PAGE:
4. Building on the distinctive roles of the EAPC and PfP the particular aim of the review was to ensure that the EAPC and PfP:
    • contribute to international stability by providing interested Partners with systematic advice on, and assistance in, the defence and security - related aspects of their domestic reform process; where possible support larger policy and institutional reforms;
    • help create favourable external conditions for domestic reform by appropriate forms of political dialogue and cooperation;
    • contribute to international security by preparing interested Partners for, and engaging in, NATO-led operations and activities, including those related to the response to terrorism;
    • continue to support, for interested Partners, NATO’s open door policy as reflected in the 1994 PfP Invitation document.
  1. To reach this aim, the review was conducted with a view to:
    • addressing effectively the diversity of Allies’ interests and Partners’ needs;
    • adapting forms of consultation and cooperation to ensure that they respond to the new security challenges;
    • further enhancing interoperability between Partner forces and those of the Alliance;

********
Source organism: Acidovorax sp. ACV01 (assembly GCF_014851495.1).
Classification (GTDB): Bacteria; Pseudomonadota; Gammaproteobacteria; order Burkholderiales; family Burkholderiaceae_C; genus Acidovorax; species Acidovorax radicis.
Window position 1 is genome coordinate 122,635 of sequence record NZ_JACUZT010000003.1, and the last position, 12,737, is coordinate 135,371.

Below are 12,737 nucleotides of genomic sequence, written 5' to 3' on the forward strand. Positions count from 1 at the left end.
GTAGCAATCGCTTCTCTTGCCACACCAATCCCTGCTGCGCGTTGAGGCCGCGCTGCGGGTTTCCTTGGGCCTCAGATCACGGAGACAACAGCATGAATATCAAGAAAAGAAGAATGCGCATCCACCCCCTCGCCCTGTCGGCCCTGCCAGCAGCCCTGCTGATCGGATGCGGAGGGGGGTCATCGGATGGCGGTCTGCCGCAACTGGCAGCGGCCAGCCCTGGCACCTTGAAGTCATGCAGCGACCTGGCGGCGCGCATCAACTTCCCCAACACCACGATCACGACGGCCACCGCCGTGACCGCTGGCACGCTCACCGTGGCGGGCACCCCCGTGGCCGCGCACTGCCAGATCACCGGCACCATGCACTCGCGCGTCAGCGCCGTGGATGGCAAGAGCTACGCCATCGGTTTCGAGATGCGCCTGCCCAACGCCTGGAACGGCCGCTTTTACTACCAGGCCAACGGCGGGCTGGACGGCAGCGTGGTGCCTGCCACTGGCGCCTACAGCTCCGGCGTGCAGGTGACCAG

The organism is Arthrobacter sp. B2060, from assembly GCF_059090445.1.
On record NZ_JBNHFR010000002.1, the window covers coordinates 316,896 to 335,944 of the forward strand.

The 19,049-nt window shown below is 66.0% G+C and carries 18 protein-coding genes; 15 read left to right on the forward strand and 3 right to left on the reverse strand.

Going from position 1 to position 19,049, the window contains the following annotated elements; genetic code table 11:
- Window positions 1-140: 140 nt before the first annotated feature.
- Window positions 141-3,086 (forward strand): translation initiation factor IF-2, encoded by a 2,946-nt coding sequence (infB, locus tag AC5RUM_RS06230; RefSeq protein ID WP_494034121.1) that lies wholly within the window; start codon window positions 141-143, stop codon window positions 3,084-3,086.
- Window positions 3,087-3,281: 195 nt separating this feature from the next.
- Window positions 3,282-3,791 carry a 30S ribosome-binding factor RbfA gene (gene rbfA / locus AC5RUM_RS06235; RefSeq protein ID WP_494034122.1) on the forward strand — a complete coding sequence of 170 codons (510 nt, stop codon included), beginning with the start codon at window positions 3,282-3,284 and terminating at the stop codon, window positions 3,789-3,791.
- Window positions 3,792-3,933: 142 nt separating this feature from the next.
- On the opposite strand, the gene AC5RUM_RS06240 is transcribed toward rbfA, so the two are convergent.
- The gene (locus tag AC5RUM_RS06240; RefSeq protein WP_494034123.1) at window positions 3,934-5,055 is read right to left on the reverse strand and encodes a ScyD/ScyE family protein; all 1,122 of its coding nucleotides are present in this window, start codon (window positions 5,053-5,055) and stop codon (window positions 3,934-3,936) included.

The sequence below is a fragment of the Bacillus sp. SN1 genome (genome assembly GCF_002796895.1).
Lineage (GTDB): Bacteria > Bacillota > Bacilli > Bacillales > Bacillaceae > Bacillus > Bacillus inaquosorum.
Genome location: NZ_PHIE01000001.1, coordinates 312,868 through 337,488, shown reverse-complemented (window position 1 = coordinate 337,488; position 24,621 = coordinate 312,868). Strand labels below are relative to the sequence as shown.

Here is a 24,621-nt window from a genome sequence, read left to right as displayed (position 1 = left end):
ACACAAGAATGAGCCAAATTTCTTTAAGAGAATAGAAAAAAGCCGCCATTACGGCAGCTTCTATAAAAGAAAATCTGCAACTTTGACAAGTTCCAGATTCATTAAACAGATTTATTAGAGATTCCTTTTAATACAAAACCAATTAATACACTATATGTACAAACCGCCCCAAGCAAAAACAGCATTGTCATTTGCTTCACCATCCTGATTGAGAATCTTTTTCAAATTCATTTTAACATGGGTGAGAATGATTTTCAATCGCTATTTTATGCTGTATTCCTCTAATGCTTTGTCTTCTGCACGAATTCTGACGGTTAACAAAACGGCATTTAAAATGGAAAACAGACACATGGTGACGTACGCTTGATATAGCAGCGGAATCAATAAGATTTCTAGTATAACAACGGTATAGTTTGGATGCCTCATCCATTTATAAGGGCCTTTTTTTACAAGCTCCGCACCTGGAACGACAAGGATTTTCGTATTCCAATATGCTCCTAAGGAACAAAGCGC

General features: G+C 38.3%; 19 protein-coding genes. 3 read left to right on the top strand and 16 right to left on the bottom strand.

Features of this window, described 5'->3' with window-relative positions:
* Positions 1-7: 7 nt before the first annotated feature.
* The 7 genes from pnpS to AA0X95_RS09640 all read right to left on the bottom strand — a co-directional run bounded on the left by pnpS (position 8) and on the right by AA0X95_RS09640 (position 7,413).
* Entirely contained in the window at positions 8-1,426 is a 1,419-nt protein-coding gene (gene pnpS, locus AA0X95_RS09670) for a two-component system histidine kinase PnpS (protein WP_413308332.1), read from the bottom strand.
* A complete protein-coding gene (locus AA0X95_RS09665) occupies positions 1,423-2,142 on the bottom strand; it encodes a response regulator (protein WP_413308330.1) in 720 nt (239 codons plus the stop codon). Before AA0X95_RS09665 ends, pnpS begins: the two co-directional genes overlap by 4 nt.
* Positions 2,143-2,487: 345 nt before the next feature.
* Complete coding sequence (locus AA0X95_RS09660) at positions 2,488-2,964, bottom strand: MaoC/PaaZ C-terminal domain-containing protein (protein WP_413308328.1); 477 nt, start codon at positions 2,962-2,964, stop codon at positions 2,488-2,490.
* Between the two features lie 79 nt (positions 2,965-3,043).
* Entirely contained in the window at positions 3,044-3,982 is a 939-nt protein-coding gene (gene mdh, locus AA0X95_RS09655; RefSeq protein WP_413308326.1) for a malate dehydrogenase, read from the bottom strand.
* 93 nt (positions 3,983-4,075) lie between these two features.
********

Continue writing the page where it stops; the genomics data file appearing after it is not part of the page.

• rationalising and harmonising the relationship between EAPC and PfP;
    • improving the management and organisation of the EAPC and PfP process.

Proposed innovations and adaptations

5.1 Enhancing Political and Security-Related Consultations

  • Allies and Partners will strive to ensure that EAPC discussions focus to a greater degree on shared NATO and Partner political priorities and key security concerns. Allies will make efforts to inform Partners and/or seek their views at early stages of Alliance discussions on issues of importance to Partners’ political and security interests.
  • Allies will welcome requests by Partners for political consultations with the Alliance, individually or in smaller groups, on issues of particular political and security importance to them. Relevant decisions will be made on a case-by-case basis. Such consultations could be held at different levels, with Nations and/or the International Staff. They may but do not have to lead to more systematic political relationships.